Reacting, renewable energy consultancy firm Bridge to India, said: “A key concern with regard gap funding is its impact on the long- term performance of projects and the scope for developers to execute low- quality projects for short- term gains. The ministry of new and renewable energy has provided some safeguards to prevent this.

It said, “As per the draft guidelines, it has been decided that a handout of the gap funding will take place in three instalments. The first instalment of 25 per cent will be handed out after the delivery of at least 50 per cent of equipment, 50 per cent on the successful commissioning of a project and the remaining 25 per cent thereafter.”

The draft says that if a plant fails to generate power continuously for one year during the course of the PPA or the project is dismantled or its assets sold, SECI will have the right to claim assets equal to the value of the gap funding granted. “However, no real safeguards have been provided to ensure the quality of production,” said Bridge to India.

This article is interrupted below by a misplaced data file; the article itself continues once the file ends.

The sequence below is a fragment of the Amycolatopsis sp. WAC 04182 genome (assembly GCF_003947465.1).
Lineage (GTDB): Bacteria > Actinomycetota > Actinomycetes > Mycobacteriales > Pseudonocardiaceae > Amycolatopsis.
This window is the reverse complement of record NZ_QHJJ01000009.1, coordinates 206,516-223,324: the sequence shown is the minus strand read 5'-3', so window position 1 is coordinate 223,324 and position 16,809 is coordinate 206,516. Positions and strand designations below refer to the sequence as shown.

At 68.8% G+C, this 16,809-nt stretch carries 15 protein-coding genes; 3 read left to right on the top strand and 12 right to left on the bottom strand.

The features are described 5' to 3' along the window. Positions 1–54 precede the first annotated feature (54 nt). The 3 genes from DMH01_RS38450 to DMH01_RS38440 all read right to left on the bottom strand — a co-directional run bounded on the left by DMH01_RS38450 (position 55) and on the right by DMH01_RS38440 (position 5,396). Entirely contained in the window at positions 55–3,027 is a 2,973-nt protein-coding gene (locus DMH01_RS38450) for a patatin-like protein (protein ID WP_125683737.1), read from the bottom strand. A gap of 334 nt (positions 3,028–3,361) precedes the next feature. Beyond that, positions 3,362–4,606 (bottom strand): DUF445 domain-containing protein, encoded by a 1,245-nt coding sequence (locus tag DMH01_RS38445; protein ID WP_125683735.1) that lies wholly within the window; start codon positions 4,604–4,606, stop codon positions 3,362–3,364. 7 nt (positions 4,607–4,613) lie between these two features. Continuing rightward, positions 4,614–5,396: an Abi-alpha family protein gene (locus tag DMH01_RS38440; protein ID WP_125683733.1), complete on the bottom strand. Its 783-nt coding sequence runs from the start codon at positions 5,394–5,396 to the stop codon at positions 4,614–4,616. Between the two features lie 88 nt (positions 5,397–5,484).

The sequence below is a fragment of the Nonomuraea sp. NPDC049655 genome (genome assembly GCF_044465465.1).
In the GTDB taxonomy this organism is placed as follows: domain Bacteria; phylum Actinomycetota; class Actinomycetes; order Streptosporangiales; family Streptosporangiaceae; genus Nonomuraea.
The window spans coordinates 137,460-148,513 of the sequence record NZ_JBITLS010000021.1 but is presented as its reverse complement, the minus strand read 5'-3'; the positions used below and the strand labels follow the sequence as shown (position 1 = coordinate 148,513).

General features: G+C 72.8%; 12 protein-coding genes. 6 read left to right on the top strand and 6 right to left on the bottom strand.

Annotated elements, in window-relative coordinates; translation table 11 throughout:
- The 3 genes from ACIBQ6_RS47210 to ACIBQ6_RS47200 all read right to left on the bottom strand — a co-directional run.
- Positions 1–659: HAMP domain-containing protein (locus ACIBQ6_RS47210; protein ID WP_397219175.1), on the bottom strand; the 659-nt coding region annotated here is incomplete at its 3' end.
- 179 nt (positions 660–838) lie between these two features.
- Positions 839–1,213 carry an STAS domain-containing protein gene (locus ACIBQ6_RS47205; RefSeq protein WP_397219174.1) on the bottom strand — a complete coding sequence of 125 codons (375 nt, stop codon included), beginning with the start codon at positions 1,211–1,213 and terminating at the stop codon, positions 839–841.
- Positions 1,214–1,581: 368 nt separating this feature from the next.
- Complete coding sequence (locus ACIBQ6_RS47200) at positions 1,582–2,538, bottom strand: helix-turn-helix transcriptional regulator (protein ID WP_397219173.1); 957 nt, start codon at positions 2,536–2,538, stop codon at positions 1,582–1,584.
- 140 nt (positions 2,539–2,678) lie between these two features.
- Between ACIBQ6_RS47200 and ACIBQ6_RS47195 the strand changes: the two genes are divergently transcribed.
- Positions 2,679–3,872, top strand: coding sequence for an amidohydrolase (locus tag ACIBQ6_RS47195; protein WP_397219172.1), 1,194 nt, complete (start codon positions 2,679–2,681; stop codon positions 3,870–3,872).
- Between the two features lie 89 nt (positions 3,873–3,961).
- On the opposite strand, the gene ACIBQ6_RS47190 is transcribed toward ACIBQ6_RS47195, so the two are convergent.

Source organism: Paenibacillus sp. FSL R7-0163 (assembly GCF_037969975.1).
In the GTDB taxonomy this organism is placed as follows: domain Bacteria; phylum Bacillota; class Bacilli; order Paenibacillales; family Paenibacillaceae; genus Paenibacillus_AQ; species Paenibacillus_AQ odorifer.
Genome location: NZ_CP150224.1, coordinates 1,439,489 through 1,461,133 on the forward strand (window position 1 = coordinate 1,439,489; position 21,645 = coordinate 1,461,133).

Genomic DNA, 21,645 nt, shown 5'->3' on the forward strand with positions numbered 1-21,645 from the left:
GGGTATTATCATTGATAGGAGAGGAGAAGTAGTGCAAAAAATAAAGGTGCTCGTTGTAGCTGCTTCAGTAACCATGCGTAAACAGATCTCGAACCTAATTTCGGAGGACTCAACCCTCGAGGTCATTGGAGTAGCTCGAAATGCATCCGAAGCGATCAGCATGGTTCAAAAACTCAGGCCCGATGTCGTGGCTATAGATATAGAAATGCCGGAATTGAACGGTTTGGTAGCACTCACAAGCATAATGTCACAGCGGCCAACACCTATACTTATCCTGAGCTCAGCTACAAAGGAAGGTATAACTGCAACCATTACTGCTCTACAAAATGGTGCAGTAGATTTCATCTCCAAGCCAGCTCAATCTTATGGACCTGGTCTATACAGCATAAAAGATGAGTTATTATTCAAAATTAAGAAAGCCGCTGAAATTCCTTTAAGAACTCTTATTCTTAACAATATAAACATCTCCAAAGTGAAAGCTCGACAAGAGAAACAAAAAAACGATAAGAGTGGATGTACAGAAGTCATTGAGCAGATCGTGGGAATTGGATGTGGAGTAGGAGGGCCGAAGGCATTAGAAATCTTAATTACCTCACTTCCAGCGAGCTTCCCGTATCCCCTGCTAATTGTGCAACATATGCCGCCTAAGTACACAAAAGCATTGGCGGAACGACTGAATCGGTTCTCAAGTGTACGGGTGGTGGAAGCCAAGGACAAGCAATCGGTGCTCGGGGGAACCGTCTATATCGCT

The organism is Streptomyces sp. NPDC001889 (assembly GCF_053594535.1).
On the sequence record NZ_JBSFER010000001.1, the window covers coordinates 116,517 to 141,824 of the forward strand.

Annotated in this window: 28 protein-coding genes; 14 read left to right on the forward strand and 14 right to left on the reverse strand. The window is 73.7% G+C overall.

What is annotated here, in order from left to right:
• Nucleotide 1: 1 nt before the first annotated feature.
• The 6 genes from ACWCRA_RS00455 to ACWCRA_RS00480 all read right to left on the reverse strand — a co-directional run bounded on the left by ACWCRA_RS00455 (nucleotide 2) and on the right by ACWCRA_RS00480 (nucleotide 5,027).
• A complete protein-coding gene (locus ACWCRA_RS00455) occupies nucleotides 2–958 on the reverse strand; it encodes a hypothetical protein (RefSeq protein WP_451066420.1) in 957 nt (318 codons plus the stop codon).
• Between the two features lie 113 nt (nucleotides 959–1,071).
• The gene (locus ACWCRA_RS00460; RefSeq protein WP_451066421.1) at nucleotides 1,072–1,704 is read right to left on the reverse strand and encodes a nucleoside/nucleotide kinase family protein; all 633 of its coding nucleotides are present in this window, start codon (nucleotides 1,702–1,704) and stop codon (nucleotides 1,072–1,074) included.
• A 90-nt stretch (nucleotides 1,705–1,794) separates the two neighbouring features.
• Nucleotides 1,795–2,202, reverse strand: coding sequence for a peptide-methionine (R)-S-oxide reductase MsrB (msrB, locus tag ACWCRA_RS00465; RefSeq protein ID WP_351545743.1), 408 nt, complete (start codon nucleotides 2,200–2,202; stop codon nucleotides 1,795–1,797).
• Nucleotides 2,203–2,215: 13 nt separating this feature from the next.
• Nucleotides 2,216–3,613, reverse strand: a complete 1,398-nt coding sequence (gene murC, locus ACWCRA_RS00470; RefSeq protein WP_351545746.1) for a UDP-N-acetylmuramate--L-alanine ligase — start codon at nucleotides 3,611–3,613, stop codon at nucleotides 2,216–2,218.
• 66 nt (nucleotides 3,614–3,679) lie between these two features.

In the current scenario, developers will impart greater focus on reducing capex rather than on optimising plant performance. For example, a developer could buy the cheapest equipment and reduce plant capex to Rs 6 crore per mw with an equity investment of Rs 1.8 crore per mw. On this, the developer could avail tax benefits, based on accelerated depreciation, up to Rs 1.58 crore per mw, and, as an example, is able to avail of Rs 2 crore per mw as gap funding.